Nowadays, it is essential to leave the house with Masks and Hand Sanitisers with you. Some places will not even let you in if you do not use a mask. Hand sanitisers are also provided for customers’ use in banks / shops, although for peace of mind, it’s best to have your own. And use it generously.

Covering your nose and mouth using mask is a necessary precaution to reduce the possibility of getting or spreading (unknowingly as some people have it but are asymptomatic i.e. do not have the symptoms) of COVID-19. But covering yourself from head to toe in full-body costumes as if it were a Hazmat suit however, that is just vanity. Sometimes I wonder if they even work. It would depend, I guess, on what material is covering your nose and mouth and/if microorganisms like the COVID-19 virus can pass through them or not. Simply vanity.

5 Germaphobia

Germaphobia (sometimes spelt germophobia) is a term used by psychologists to describe a pathological fear of germs, bacteria, microbes, contamination and infection. (Definition from here.)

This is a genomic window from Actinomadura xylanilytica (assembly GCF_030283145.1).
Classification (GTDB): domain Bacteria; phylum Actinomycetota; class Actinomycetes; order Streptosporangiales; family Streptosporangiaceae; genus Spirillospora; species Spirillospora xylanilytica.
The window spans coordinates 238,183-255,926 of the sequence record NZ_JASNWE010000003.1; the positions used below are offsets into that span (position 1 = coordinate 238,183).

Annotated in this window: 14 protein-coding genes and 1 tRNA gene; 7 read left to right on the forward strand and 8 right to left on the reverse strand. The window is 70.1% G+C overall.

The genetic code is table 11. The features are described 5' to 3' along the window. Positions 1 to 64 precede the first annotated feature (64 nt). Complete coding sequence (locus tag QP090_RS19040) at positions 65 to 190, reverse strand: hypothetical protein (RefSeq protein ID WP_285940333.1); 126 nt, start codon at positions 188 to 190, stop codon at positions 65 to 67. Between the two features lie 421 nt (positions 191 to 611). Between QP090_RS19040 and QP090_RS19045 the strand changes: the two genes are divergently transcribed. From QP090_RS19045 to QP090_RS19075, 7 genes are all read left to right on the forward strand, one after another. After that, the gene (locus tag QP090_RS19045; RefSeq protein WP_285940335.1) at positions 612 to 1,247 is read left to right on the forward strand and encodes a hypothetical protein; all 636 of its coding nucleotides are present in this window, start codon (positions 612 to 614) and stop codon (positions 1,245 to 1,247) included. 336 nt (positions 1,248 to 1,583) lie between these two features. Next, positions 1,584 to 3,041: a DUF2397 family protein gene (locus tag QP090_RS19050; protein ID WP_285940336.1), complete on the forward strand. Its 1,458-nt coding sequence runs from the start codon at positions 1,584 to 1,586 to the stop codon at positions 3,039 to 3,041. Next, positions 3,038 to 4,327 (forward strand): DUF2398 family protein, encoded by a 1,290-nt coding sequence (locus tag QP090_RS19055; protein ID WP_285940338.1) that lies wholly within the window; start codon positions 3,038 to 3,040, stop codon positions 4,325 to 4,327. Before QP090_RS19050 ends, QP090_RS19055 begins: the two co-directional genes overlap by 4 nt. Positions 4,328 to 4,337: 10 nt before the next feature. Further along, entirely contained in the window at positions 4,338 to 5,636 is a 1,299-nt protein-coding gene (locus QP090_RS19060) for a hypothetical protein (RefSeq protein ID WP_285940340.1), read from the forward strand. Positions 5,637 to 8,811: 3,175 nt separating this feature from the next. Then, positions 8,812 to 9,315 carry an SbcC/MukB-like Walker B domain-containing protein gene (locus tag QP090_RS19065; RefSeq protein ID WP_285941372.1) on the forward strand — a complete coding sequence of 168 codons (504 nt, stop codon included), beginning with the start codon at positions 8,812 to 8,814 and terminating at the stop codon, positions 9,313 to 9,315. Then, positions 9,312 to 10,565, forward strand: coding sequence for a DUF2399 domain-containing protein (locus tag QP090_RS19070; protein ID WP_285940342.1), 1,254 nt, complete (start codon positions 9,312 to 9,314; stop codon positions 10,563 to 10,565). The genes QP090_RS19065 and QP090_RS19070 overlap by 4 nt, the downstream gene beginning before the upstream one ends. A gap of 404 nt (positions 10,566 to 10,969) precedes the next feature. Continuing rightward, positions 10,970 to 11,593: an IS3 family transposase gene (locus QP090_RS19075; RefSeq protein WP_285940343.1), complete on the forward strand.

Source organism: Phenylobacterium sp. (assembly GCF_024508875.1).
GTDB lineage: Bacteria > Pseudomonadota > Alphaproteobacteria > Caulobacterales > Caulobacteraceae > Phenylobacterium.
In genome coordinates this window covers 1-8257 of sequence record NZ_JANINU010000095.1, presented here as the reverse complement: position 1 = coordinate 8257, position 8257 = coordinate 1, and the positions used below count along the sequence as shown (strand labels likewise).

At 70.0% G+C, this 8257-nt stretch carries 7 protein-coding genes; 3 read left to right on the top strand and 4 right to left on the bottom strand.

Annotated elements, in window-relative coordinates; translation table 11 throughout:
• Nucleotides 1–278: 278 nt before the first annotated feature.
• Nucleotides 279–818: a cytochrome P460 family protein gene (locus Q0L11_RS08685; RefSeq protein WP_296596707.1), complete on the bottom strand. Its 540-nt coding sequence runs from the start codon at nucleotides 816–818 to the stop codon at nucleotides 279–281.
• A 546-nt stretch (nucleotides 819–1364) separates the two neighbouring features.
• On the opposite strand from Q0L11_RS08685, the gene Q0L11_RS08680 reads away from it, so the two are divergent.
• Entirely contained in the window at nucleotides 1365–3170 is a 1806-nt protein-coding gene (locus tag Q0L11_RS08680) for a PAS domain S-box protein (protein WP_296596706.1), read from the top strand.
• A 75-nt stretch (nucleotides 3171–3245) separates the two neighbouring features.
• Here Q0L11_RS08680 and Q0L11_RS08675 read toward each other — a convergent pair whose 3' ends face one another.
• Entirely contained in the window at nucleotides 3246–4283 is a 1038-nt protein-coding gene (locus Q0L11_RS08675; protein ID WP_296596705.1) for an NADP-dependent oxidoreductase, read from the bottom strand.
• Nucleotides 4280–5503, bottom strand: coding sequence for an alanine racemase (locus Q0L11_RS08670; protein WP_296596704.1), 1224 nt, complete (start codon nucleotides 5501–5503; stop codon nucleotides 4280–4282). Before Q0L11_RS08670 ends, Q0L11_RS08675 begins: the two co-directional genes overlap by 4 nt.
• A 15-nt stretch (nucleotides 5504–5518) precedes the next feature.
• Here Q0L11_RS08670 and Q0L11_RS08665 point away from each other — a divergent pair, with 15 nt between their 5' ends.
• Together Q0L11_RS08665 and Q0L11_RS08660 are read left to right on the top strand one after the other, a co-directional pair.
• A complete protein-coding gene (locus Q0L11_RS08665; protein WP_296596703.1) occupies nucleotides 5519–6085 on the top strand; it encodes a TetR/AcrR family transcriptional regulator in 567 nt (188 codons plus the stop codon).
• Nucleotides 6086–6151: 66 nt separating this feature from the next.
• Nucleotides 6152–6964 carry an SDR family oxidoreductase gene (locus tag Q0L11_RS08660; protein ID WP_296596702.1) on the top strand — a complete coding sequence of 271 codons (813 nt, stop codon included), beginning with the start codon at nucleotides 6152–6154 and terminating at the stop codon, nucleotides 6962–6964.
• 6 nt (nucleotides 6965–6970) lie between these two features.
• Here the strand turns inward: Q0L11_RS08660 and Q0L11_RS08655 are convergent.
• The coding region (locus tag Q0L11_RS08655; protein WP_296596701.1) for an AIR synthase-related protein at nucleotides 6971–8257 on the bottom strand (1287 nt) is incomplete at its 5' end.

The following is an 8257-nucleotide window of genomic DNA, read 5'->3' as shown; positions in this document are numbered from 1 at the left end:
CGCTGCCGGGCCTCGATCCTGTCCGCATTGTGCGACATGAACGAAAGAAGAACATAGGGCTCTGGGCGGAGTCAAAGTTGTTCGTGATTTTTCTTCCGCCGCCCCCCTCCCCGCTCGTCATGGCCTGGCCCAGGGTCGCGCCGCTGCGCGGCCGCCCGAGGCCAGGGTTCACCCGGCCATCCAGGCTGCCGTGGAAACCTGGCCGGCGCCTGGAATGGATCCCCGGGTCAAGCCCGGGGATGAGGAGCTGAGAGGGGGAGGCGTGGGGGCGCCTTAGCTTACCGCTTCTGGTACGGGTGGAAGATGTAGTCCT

With the constant reminders and importance given lately to hand-washing, covering your nose and mouth when sneezing/coughing and general cleanliness, it is no wonder that people have somewhat become germaphobes albeit at a milder stage. I know I have!

Immediately hitting the showers after coming back home from “the outside world” and washing the clothes that you had just worn (even if it was only worn for an hour outside). Letting stuff from outside (like the groceries you just bought) be exposed to the sun for a bit as a way of “sterilizing” it, or if that is not possible, wiping them down with soap and water (and I have heard some use sanitisers or even bleach). Letting your car sit out in the hot sun to kill any germs that may be in/on it. These type of things.

Famous germaphobe fictional TV characters that immediately come to mind are Adrian Monk of “Monk” and Sheldon Cooper of “The Big Bang Theory”.

Adrian Monk
Sheldon Cooper

It’s funny how their germaphobic tendencies and actions (among others) was part of why these characters came off as hilarious. But now, it seems they were right (to some extent) all along eh? Not so funny when you realise you are becoming a germaphobe (even if only slightly) yourself huh?

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Waktu Tuhan (God’s Timing)